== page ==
- Your computer shows strange error messages or popups.
- Your computer takes longer to start and runs more slowly than usual.
- Your computer freezes or crashes randomly.
- The homepage of your web browser has changed.
- Strange or unexpected toolbars appear in your web browser.
- Your search results are being redirected.
- You start ending up at websites you didn’t intend to go to.
- You cannot access security related websites.
- New icons and programs appear on the desktop that you did not put there.
- Your desktop background has changed without your knowledge.
- Your programs won’t start.
- Your security protection have been disabled for no apparent reason.
- You cannot connect to the internet or it runs very slowly.
- Your programs and files are suddenly missing.
- Your computer is performing actions on its own.
You’ll have to sign up (it’s free) to get the download password, but you won’t regret it. This is clearly one of the best sites I have seen for easy-to-follow, user-oriented information. (Don’t worry, Geeks, there’s a Geeky Stuff section, too!) There are more than 50 guides covering just about everything PC, Mac and SmartPhone, Windows, Mac OS, and Linux. You’ll love the “Best Of” section, too.
Check it out.
In my June 18, 2011 post, “Reduce Unwanted Email,” I mentioned a couple of temporary email addresses that you can use when signing up for information. I wrote that post to prevent others from experiencing the spam nightmare I have been having (which I also described in that post).
Unfortunately, using a disposable or temporary email address doesn’t help when you’re already being spammed in volume. Before I took some corrective measures and blacklisted some domains and addresses, I was getting upwards of 100 pieces of spam every day. My mail provider’s spam filtering was somewhat effective, but some spam still got through while there were quite a few false-positives. I quickly realized that wasn’t the solution.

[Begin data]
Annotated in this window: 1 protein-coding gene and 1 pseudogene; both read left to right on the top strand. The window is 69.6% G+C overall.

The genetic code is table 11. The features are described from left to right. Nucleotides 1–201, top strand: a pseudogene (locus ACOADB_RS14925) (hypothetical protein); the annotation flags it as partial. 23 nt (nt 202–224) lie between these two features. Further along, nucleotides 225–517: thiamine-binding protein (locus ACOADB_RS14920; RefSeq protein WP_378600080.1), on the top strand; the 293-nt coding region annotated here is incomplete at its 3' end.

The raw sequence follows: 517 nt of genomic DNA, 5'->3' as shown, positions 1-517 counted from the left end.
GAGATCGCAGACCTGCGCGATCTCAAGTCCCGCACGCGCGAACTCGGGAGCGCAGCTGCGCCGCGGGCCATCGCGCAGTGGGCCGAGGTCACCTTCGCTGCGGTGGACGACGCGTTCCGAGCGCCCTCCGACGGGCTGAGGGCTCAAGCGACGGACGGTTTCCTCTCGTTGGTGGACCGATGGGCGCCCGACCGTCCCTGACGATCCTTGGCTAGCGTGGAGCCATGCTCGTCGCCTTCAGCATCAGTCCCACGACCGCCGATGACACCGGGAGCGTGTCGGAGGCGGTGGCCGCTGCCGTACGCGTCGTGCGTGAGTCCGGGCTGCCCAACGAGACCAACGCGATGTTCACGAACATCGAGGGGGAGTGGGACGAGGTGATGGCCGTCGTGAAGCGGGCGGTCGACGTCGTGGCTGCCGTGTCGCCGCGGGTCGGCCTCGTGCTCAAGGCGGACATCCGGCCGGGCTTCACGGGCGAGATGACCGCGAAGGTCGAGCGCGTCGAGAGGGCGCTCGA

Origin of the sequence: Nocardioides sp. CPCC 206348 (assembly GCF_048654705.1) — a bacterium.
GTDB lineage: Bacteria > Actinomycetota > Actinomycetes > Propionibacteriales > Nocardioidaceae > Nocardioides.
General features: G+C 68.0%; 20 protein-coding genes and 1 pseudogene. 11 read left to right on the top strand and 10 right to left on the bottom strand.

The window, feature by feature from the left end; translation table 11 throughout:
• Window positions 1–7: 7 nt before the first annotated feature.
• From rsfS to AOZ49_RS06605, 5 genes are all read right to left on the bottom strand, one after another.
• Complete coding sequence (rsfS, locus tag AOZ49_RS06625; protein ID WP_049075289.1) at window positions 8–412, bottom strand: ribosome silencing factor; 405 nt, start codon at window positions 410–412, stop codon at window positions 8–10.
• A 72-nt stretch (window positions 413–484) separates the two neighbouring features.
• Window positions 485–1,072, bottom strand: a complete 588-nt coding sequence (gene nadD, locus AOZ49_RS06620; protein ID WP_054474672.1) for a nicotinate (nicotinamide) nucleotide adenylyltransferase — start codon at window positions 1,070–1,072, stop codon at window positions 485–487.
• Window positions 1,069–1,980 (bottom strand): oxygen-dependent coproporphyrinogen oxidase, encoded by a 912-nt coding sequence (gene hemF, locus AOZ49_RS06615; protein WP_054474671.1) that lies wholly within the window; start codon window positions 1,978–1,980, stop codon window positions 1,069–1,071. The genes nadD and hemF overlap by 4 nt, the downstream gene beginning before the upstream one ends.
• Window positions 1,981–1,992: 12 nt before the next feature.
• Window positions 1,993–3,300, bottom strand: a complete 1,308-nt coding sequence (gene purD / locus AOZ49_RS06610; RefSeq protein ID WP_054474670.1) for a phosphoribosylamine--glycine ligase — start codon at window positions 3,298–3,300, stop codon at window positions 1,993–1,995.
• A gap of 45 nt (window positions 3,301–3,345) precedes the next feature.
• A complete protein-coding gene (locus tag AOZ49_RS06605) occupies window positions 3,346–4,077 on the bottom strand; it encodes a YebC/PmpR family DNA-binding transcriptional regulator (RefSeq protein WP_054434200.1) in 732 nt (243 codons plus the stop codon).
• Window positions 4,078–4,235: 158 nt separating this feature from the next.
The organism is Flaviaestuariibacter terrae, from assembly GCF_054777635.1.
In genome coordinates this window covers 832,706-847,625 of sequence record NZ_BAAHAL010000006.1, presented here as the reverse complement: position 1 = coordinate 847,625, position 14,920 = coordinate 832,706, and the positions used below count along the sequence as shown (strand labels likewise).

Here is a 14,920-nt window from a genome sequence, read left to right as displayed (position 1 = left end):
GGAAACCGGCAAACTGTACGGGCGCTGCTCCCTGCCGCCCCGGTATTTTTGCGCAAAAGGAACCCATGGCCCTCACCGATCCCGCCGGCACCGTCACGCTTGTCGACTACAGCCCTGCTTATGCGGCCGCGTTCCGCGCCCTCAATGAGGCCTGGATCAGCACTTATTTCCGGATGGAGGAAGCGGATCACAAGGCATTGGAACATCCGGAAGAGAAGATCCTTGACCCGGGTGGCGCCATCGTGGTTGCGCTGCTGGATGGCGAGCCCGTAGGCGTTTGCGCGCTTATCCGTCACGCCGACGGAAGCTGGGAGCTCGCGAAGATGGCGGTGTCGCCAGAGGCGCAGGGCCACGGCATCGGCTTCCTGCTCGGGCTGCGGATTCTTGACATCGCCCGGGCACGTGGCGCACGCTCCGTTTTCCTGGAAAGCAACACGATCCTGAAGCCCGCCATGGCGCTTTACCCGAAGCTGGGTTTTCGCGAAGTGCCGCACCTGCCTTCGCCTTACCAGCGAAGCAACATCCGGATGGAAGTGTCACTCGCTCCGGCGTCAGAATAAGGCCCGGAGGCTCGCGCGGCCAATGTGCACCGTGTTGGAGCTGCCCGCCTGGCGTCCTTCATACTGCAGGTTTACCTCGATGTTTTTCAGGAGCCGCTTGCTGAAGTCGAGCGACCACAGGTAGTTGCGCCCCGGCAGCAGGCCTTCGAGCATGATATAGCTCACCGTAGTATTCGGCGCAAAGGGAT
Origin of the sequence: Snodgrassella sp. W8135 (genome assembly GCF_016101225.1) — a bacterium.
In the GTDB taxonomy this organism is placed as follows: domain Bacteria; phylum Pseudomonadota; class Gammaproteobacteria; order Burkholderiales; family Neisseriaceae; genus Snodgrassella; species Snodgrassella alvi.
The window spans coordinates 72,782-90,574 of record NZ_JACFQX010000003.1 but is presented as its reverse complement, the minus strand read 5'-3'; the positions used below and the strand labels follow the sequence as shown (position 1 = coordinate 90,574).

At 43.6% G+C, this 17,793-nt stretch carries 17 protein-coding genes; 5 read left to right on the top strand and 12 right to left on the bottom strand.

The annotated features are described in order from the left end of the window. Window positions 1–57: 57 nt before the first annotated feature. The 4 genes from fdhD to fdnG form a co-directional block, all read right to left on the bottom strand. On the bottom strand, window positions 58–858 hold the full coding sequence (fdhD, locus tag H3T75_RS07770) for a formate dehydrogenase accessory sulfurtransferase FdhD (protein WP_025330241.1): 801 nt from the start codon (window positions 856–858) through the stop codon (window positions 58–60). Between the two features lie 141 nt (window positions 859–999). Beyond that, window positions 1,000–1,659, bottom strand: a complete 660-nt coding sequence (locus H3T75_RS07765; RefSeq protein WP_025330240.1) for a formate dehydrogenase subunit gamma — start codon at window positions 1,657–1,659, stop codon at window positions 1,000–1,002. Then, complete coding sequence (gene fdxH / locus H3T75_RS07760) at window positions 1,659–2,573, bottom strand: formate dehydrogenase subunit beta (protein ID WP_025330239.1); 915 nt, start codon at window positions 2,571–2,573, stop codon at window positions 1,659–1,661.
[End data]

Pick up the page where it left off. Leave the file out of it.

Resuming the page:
As an avid listener of the podcast “Security Now!,” I have heard Leo Laporte speak very highly of MailRoute.net. I decided to give it a try and signed up for their 15-day free trial last week. As required by the service, I changed my MX record to point to mailroute.net’s servers. I then turned off my host’s spam filtering. Within minutes, the spam started trailing off and there were no false positives. I’m definitely going to spring for the yearly subscription when the trial ends.
Just today, I noticed one false positive–an email from a client’s backup software–but that was easy to fix. I just selected the message and told MailRoute to “Recover and whitelist sender.” The message appeared in my mailbox instantly.
Check it out.
Working in an educational environment is an interesting experience. Young people seeking the knowledge they need to start their careers have a different viewpoint than those of us who are working in our fields. We tend to know where we are headed with our careers; the youngsters have questions about where they are headed. One student asked me recently is Information Security a viable career choice? I answered that it is.